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Regulatory & Market Place

Symptom Checker - The Pivotal Tool for Patient Engagement Some years ago I asked a primary care doctor in Chicago what he thought about making our company’s diagnosis decision support system available to patients. He simultaneously made a gun out of his hand and growled, “patients coming in with lists!” We have moved on since then, but most doctors still do not actively embrace patients doing their own research, particularly on diagnosis, and ‘coming in with lists’. My view is that, in an era of a shortage of medical resources and time, patients are a vast untapped resource, and engaged patients are a valuable asset that overburdened doctors should make use of. It’s time to make a virtue out of a perceived vice, and the symptom checker is one of the key tools to effect this. As the patient engagement juggernaut gathers pace across many developed countries, the National eHealth Collaborative in the US has recently weighed in with a Patient Engagement Framework. This is set out in a very simple and useful tabular format, and highlights the symptom checker as a key tool to engage the patient. Significantly, it includes the tool under the “Engage Me” column supporting “engage and attract” and “retain and interact” activities. This really shows how the movement has matured from believing that the patient could be informed by just providing a depository of information but no real means of making sense of it. Now, the proponents of patient engagement realise that an engaged patient must also be an informed and empowered patient, and tools must be provided to the patient to help them make sense of the information. Personally, I have always believed that helping the patient to research their own diagnosis with tools, like a powerful symptom checker, elevates the whole patient engagement movement another few notches. It really is crossing the Rubicon, as it encourages patients to engage in the crucial but rarefied domain of formulating a differential diagnosis and clinical reasoning. Since the patient is an expert on their symptoms, why shouldn’t they be actively encouraged to do this? In addition, the US Bipartisan Policy Center’s recent report, Improving Quality and Reducing Costs in Health Care: Engaging Consumers Using Electronic Tools, found that engaging consumers more fully in their own health and healthcare not only improves the experience of care for patients and their families, but also improves the quality and cost-effectiveness of care. There is now an increasing body of evidence to show that more informed patients cost less, and recently the journal ‘Health Affairs’ ran a study entitled ‘Patients With Lower Activation Associated With Higher Costs; Delivery Systems Should Know Their Patients’ ‘Scores’, which showed how well-informed patients cost significantly less. “This fact is noteworthy from both a clinical and a policy standpoint. Patients who have more knowledge, 16 Journal For Patient Compliance Strategies to enhance Adherence and Health Outcomes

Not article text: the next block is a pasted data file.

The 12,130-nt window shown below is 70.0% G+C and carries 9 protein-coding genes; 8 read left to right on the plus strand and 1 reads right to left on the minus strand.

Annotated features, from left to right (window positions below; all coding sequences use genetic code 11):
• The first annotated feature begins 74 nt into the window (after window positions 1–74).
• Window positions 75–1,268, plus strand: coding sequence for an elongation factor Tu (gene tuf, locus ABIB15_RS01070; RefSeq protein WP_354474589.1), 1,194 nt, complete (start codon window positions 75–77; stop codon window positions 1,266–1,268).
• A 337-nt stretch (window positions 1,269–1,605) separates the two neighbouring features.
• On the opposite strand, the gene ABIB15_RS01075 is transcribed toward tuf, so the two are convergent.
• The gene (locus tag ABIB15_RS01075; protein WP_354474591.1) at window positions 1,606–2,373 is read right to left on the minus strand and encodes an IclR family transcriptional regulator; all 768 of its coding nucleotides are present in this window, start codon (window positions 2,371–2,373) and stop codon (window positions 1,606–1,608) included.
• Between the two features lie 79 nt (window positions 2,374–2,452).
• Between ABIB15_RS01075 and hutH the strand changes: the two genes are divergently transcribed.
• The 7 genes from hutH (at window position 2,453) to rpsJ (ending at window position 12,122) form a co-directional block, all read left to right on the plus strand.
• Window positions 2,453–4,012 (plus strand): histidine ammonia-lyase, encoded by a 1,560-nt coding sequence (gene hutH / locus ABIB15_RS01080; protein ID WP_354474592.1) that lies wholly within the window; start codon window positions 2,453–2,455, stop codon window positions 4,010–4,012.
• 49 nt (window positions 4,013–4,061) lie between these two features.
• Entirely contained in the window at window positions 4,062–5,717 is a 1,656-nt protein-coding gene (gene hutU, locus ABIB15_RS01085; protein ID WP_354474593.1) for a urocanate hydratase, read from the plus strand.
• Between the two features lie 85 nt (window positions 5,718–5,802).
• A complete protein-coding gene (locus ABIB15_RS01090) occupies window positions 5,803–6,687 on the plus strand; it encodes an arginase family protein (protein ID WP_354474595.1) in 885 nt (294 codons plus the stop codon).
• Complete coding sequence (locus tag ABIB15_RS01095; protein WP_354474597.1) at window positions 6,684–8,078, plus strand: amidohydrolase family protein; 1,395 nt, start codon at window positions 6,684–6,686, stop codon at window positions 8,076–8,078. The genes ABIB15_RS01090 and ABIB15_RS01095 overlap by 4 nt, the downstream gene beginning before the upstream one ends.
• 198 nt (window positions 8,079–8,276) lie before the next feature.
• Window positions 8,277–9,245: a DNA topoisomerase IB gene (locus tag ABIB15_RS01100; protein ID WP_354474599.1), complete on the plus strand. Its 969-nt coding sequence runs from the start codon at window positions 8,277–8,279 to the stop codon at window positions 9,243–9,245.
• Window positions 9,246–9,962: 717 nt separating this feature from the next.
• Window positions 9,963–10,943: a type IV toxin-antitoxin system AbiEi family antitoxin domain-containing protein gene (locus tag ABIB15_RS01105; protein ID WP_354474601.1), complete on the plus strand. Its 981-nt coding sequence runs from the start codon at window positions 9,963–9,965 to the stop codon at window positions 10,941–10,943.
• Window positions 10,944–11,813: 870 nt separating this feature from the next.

skill, and confidence in managing their health, and who are more adept at navigating and using the healthcare system, appear to incur lower costs.” The new Accountable Care Organisations in the US and Clinical Commissioning Groups in the UK would be well advised to read these documents and make sure that they are offering these tools to their patients. Lastly, some fascinating results from the latest Pew Research survey, “Health Online 2013”. They now call those who search online for health information “online diagnosers”. “When asked if the information found online led them to think they needed the attention of a medical professional, 46% of online diagnosers say that was the case. Thirty eight percent of online diagnosers say it was something they could take care of at home and 11% say it was both or in between. “When we asked respondents about the accuracy of their initial diagnosis, they reported: • 41% of online diagnosers say a medical professional confirmed their diagnosis. An additional 2% say a medical professional partially confirmed it. • 35% say they did not visit a clinician to get a professional opinion. • 18% say they consulted a medical professional and the clinician either did not agree or offered a different opinion about the condition. • 1% say their conversation with a clinician was inconclusive.” Volume 3 - Issue 1

Journal for Patient Compliance